A phase III study by the ALCYONE Trial Investigators found that the addition of daratumumab to the combination of bortezomib, melphalan, and prednisone in patients with newly diagnosed multiple myeloma who are ineligible for autologous stem-cell transplantation resulted in a lower risk of disease progression or death.[68] At a median follow-up of 16.5 months, results of treatment with and without daratumumab were as follows:

  • 18-month progression-free survival rate: 71.6% vs 50.2% 
  • Overall response rate: 90.9% vs 73.9% (P< 0.001)
  • Rate of complete response or better (including stringent complete response): 42.6% 24.4% (P< 0.001)

   However, the rate of grade 3 or 4 infections was 23.1% in the daratumumab group and 14.7% in the control group.

The MAIA trial was an open-label, randomized, phase 3 study comparing lenalidomide with low-dose dexamethasone with or without daratumumab in patients with newly diagnosed multiple myeloma ineligible for ASCT. The study demonstrated an improvement in progression-free survival in the daratumumab combination arm compared to the control arm. Patients with a complete response or better was 47.6% in the daratumumab group and 24.9% in the control group. A total of 24.2% of the patients in the daratumumab group, as compared with 7.3% of the patients in the control group, had results below the threshold for minimal residual disease (1 tumor cell per 105 white cells).[69]

Maintenance therapy

In spite of advances in treatment, multiple myeloma remains an incurable disease. To improve overall survival (OS) in these patients, a number of trials have evaluated the role of maintenance therapy in both transplant-eligible and transplant- ineligible patients.

Five large phase III studies have looked at role of thalidomide maintenance after autologous stem cell transplant (ASCT). Three initial studies showed an improvement in both progression-free survival (PFS) and OS.[70, 71, 72] However, two subsequent studies—including one large study with 1970 patients—did not show an improvement in OS with thalidomide maintenance.[73, 74] Long-term use of thalidomide is also associated with significant neuropathy, thus limiting its use in maintenance therapy.

Given its favorable toxicity profile and efficacy at low doses, lenalidomide has also been studied for maintenance therapy. Two large trials, CALGB 100104 and IFM 05-02, have evaluated the role of lenalidomide in maintenance therapy, using slightly different protocols and having somewhat different outcomes.[75, 76] Patients in both studies received induction treatment followed by ASCT. In the IFM 05-02 study, however, all patients received 2 months of consolidation treatment with lenalidomide before being randomized to lenalidomide or placebo.

Both studies showed a significant improvement in time to progression (46 vs 27 months in CALGB study and 41 vs 23 months in IFM study). However, CALGB 100104 study showed significant improvement in OS (85 % vs 77 %), whereas IFM 05-02 did not show an improvement in OS. Both studies showed an increased incidence of hematologic toxicity and second primary malignancies (SPMs), particularly acute myelogenous leukemia/myelodysplastic syndrome in the lenalidomide arm.

The reason for the difference in the two studies in terms of OS benefit is not very clear. Since all the patients in the IFM trial received 2 months of consolidation treatment with lenalidomide following ASCT, it is possible that only short period of maintenance therapy, rather than continuous maintenance therapy, is required to achieve all the OS benefit seen in the CALGB trial.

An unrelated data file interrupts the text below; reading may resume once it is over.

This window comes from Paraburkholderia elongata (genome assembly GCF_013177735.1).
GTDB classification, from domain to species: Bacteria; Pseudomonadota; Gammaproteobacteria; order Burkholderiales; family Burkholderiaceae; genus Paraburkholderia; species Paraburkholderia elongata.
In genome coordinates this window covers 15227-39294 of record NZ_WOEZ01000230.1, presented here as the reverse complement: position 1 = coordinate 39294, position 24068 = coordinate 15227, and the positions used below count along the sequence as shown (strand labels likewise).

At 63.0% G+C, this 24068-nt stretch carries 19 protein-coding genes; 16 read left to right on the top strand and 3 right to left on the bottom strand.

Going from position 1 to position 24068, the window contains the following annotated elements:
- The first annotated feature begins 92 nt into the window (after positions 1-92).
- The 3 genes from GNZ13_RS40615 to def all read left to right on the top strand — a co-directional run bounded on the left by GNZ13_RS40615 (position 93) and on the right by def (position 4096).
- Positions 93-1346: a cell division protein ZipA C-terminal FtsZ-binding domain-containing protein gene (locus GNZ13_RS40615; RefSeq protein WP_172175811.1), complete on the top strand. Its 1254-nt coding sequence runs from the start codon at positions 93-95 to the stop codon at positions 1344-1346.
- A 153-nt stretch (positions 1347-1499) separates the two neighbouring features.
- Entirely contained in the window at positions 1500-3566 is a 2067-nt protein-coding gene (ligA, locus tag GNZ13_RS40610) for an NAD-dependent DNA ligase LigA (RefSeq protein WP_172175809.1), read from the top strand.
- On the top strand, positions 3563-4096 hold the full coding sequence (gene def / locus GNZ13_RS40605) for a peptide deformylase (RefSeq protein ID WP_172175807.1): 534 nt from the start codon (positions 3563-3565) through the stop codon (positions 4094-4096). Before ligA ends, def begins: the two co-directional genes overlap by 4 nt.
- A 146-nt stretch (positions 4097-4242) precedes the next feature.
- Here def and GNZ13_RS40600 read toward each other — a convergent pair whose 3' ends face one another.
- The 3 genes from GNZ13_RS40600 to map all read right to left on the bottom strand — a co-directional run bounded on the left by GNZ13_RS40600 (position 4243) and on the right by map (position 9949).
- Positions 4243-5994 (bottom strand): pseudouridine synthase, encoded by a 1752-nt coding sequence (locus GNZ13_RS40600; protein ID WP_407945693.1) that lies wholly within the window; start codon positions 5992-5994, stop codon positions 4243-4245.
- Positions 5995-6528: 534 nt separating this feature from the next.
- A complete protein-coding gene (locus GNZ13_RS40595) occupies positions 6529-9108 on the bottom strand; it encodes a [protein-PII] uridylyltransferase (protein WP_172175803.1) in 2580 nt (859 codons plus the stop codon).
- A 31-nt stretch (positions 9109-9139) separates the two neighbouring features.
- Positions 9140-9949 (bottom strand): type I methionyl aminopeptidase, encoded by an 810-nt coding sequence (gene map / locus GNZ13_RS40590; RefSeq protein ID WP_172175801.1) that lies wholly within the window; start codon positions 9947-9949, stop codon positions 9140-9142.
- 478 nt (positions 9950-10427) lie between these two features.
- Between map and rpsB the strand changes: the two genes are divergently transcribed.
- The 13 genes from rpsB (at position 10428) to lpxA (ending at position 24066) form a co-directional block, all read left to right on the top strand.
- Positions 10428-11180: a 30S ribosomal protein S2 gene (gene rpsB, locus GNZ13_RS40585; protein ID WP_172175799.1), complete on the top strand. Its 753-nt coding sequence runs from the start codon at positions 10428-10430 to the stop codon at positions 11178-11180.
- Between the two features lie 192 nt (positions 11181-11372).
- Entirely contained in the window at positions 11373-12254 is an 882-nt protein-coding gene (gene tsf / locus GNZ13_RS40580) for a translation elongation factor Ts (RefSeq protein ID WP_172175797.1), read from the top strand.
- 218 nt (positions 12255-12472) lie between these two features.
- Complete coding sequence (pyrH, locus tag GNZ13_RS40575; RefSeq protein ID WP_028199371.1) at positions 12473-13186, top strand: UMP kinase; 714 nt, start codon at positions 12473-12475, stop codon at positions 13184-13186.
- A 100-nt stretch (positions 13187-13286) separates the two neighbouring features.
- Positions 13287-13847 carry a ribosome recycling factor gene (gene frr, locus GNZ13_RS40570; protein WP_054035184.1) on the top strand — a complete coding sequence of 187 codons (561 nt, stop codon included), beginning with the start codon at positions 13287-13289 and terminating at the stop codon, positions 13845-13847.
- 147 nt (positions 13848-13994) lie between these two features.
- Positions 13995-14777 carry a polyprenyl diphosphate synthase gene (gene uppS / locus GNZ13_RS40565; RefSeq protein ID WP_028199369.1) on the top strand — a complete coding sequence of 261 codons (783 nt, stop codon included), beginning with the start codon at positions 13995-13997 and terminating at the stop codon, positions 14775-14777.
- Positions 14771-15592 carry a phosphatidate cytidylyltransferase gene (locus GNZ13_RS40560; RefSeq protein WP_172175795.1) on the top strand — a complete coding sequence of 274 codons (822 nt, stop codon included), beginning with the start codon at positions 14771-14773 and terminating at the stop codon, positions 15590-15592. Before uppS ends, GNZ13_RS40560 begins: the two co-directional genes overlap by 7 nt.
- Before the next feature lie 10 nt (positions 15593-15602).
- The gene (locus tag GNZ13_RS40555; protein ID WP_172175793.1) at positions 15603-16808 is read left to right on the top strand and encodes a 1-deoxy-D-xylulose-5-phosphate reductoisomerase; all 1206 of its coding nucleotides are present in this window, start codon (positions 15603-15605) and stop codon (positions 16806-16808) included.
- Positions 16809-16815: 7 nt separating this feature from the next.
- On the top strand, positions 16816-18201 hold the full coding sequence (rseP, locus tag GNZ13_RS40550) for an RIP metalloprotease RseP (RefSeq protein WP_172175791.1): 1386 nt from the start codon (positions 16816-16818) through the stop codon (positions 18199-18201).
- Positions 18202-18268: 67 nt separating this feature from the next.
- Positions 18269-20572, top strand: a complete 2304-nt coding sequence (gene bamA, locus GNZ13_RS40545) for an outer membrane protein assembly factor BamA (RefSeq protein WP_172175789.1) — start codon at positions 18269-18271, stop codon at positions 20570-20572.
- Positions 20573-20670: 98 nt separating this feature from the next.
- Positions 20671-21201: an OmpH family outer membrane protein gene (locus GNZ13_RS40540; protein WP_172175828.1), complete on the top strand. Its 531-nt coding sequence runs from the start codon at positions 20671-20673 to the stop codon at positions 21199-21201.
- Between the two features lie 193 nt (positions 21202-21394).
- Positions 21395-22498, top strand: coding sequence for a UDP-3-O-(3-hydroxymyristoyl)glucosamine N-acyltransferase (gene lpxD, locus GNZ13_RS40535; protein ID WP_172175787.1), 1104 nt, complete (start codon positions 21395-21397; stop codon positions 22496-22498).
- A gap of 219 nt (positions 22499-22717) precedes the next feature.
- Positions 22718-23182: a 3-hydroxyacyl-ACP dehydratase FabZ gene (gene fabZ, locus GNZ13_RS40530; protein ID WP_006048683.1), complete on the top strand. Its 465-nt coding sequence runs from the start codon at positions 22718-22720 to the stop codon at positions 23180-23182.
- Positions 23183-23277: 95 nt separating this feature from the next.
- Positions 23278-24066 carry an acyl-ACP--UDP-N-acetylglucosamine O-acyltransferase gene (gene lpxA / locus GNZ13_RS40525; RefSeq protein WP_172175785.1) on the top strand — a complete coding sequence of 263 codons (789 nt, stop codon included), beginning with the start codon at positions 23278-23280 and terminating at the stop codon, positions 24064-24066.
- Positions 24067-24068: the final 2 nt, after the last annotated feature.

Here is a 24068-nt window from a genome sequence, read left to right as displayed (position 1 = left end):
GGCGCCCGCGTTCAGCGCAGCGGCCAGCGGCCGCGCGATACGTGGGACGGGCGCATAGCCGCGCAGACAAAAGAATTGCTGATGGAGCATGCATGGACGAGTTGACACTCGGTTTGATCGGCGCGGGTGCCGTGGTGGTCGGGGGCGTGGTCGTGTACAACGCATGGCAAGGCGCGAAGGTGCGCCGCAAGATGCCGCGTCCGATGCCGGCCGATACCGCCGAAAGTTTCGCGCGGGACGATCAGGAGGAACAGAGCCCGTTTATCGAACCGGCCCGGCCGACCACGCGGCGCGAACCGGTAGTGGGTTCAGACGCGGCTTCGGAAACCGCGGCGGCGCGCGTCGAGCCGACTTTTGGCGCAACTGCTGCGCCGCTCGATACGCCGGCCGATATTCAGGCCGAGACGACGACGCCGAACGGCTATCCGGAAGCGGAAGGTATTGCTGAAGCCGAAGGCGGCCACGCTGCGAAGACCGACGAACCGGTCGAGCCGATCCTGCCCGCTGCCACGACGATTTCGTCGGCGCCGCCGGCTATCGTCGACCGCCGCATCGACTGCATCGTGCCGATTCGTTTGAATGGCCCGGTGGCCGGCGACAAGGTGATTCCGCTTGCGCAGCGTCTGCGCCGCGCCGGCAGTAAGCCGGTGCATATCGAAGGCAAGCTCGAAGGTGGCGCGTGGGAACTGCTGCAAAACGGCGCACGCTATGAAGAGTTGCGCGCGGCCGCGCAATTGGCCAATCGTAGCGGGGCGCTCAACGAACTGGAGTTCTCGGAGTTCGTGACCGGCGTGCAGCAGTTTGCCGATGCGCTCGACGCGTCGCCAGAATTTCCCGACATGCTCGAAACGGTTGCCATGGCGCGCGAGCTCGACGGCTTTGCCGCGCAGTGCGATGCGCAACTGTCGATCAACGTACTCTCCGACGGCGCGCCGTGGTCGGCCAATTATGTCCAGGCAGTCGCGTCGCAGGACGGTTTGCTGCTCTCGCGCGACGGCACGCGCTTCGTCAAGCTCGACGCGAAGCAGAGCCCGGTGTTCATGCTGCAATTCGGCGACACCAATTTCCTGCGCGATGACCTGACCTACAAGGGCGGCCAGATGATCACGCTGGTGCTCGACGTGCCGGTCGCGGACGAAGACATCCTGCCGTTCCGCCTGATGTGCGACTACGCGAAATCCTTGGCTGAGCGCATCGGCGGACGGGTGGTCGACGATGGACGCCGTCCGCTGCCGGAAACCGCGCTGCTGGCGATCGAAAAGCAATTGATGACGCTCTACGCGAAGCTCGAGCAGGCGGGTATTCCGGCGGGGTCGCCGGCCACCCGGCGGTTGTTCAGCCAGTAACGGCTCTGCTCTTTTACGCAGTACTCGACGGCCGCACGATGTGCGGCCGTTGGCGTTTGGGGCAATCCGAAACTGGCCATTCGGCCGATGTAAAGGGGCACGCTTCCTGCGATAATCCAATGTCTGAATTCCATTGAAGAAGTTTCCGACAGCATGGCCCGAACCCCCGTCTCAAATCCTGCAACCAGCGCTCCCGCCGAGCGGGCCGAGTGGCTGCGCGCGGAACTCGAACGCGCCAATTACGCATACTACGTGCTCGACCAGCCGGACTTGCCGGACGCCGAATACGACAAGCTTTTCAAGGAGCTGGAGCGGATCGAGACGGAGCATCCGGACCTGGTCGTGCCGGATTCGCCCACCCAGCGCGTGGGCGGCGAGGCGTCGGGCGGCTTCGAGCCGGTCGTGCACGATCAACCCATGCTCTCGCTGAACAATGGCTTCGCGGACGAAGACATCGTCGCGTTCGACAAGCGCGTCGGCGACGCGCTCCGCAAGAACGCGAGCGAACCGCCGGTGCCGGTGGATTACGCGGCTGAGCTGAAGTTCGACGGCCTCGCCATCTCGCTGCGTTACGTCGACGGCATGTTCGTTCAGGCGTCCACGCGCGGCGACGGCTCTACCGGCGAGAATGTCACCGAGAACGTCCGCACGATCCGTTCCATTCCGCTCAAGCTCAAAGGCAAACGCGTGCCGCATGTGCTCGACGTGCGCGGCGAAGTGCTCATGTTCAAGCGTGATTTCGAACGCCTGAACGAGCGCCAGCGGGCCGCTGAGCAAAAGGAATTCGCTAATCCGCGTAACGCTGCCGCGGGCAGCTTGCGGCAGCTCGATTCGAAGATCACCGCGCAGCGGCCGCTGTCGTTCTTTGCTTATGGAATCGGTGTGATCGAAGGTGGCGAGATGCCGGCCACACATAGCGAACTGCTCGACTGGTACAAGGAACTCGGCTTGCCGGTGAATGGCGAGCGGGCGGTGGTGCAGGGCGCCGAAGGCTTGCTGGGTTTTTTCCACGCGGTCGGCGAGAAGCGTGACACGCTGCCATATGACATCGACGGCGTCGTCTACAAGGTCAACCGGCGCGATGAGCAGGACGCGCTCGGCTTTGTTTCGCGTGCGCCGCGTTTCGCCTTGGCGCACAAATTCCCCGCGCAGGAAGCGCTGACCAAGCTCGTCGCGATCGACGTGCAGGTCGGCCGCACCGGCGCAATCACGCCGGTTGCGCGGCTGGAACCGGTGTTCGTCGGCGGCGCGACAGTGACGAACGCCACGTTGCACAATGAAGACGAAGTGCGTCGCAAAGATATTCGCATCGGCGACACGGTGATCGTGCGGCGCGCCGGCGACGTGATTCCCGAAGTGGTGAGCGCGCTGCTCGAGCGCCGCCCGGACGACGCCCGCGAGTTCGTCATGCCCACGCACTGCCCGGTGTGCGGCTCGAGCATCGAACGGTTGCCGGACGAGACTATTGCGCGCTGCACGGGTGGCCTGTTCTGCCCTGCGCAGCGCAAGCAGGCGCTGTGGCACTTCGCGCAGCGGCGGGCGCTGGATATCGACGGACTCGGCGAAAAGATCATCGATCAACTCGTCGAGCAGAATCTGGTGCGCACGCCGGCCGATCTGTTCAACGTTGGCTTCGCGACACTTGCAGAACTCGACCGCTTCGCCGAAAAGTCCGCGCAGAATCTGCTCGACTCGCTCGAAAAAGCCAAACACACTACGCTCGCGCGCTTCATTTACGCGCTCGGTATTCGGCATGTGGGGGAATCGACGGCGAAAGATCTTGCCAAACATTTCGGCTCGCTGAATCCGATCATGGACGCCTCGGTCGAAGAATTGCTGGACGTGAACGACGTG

A meta-analysis shows the benefit of maintenance lenalidomide, with a 51% reduction in the risk of recurrence.[77] This benefit outweighs the risk of SPM seen in the trials of lenalidomide maintenance.

Bortezomib has also been shown to be effective for maintenance therapy in the  HOVON-65/GMMG-HD4 trial.[78] In this trial, patients were randomized to either PAD (bortezomib, doxorubicin [Adriamycin], and dexamethasone) induction followed by bortezomib maintenance or to VAD induction followed by thalidomide maintenance. PFS in the PAD arm was significantly better than in the VAD arm (35 vs 28 months). Patients with high-risk cytogenetics, especially del(17p13) and t(4;14) abnormalities, seemed to benefit more with bortezomib maintenance.

Although several trials have shown the benefit of maintenance therapy after ASCT, the risk of SPM and the need for continuous treatment should be kept in mind. Individual patient characteristics should be taken in consideration before recommending maintenance therapy.

Maintenance therapy has also been evaluated in non–transplant eligible patients. Thalidomide has been studied as maintenance in a number of trials; most of the trials have shown only advantage in PFS, with no advantage in OS. The main problem with thalidomide has been the high incidence of neuropathy in these patients.

A trial of lenalidomide as maintenance therapy after induction with melphalan, prednisone, and lenalidomide showed a significant improvement in PFS (26 vs 7 months) but similar 4-year OS. Patients in the lenalidomide arm had more hematologic toxicity, including neutropenia, thrombocytopenia, and higher risk of second primary malignancy. However, given its overall tolerability, lenalidomide is a good option for induction and maintenance therapy in transplant-ineligible patients.[79]

A number of trials have also evaluated bortezomib in maintenance therapy. All of them have showed benefit in PFS but no clear OS benefit. Bortezomib given once a week in maintenance seems to be better tolerated and associated with lesser neuropathy.[80]

Patients with refractory disease or relapse

Patients who have a relapse after initial disease control may be treated with any of the agents not already utilized. If the relapse occurs longer than 6 months after the initial therapy, then the initial regimen can be used again.